Austrian afloat for a record 9th try Sailing: Hubert Raudaschl, a 53-year-old celebrity in his own country, decides that preparation is overrated after winning just two medals in eight previous Games

Atlanta Olympics

July 22, 1996|By LOS ANGELES TIMES

SAVANNAH, Ga. -- When Austrian Hubert Raudaschl's 22-foot keelboat hits the Atlantic Ocean today, he will become the first man in history to have competed in nine Olympic Games.

He says it is 10. He counts the 1960 Games in Rome, where he qualified as an alternate but never left the dock.

Olympic historians insist it is nine. They say you can't simply show up and be considered an Olympian.

Anyway, nine will still be the most ever, covering an amazing 32 years, beginning in Tokyo and hopefully ending right-side up.

All of which greatly irritates a couple of Italian horseback riders and two other sailors, one from Denmark, one from the Bahamas.

They shared the mark with Raudaschl until that fateful day this spring, when he thought: "What the heck? How many other Austrian sailors are there?"

So he teamed with a rookie named Andreas Hanakamp to qualify as his country's entry in yachting's Star division. And here he is, 53, a respected civic leader, a history-maker with one problem: In 32 years he has won only two medals, both silver, and only one in an Olympics that did not involve a boycott.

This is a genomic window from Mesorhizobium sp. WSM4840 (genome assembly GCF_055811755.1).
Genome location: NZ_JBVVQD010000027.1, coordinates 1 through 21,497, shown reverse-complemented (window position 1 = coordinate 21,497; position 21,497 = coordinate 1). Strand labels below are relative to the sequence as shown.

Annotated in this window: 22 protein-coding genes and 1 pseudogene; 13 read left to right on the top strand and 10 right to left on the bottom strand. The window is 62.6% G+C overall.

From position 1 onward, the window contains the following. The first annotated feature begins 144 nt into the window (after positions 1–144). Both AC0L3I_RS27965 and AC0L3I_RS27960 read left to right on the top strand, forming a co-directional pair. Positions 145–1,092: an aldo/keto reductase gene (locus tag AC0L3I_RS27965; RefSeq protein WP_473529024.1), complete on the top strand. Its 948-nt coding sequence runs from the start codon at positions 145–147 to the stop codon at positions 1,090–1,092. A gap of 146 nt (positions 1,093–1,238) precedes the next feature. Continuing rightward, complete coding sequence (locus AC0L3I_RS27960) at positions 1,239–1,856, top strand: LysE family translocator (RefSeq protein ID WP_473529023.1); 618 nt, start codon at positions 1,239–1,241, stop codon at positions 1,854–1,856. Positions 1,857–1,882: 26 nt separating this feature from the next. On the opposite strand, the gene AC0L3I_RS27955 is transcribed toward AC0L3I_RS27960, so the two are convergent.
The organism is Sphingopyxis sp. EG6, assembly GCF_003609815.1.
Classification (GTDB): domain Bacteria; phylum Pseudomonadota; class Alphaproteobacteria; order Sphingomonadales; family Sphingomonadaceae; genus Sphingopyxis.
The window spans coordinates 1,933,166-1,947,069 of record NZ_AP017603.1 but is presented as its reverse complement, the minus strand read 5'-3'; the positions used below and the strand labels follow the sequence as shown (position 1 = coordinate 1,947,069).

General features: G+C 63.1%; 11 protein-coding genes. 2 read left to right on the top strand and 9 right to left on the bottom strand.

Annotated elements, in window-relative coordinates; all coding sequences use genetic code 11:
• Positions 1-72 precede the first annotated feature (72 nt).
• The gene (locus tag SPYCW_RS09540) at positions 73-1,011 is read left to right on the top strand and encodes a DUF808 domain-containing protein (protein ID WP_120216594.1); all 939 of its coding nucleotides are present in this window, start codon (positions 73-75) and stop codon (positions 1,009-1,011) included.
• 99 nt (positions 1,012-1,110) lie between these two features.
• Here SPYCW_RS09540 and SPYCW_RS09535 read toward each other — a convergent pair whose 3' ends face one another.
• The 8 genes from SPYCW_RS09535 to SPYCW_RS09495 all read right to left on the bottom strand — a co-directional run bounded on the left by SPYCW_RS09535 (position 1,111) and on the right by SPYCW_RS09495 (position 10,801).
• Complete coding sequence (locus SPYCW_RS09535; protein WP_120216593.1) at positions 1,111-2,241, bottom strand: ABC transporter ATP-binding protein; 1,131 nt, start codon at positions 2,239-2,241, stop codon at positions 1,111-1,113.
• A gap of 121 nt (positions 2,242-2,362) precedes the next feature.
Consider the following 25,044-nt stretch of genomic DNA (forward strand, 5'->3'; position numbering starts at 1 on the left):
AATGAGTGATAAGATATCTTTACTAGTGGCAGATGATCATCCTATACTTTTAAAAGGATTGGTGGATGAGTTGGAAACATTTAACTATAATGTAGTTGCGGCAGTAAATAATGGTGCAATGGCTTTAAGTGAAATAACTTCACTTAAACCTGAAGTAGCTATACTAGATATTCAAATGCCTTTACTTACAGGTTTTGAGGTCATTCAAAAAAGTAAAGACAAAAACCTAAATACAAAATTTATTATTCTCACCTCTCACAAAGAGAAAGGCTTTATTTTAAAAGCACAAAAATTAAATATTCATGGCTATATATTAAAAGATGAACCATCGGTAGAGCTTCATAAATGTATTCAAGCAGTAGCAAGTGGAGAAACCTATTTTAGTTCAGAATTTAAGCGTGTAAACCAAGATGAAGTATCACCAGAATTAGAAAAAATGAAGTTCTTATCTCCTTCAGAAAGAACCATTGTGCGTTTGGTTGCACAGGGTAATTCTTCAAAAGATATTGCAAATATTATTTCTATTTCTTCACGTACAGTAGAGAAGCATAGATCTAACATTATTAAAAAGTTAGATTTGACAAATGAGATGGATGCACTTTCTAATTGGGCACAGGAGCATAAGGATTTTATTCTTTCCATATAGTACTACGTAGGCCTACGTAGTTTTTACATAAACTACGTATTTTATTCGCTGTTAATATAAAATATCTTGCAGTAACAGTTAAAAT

Raudaschl hasn't finished in the top five in a full-scale Olympics in nearly three decades.

But he has figured out the problem.

"I trained too much," he said. "Way too much preparation.

"That will not happen this year," he added. "This year, I spend much less time in a boat."

About 60-70 days on the water, he said. Not even twice a week.

"That is why Hubert has been around so long," said Hanakamp, 30. "He believes with too much training, you lose your motivation."

Raudaschl is as popular in Austria as Franz Klammer or Thomas Muster. He was chosen to lead his country's campaign against smoking, and was the Austrians' flag bearer in the opening ceremonies.

Not bad for a sailor living 300 miles from the nearest sea.

"He is a role model in our country," said Martin Uitz, director of the Salzburg State Board of Tourism. "He is a sportsman in the true sense of the word."

Nine Olympics, and he's still afloat, which says as much about his country as himself.

"Thank God I was born in Austria," Raudaschl said. "We don't have many sailors, and we have stayed neutral through all the boycotts. If I was in the United States, I would have gone to maybe four Olympics."

Pub Date: 7/22/96

Baltimore Sun Articles
Please note the green-lined linked article text has been applied commercially without any involvement from our newsroom editors, reporters or any other editorial staff.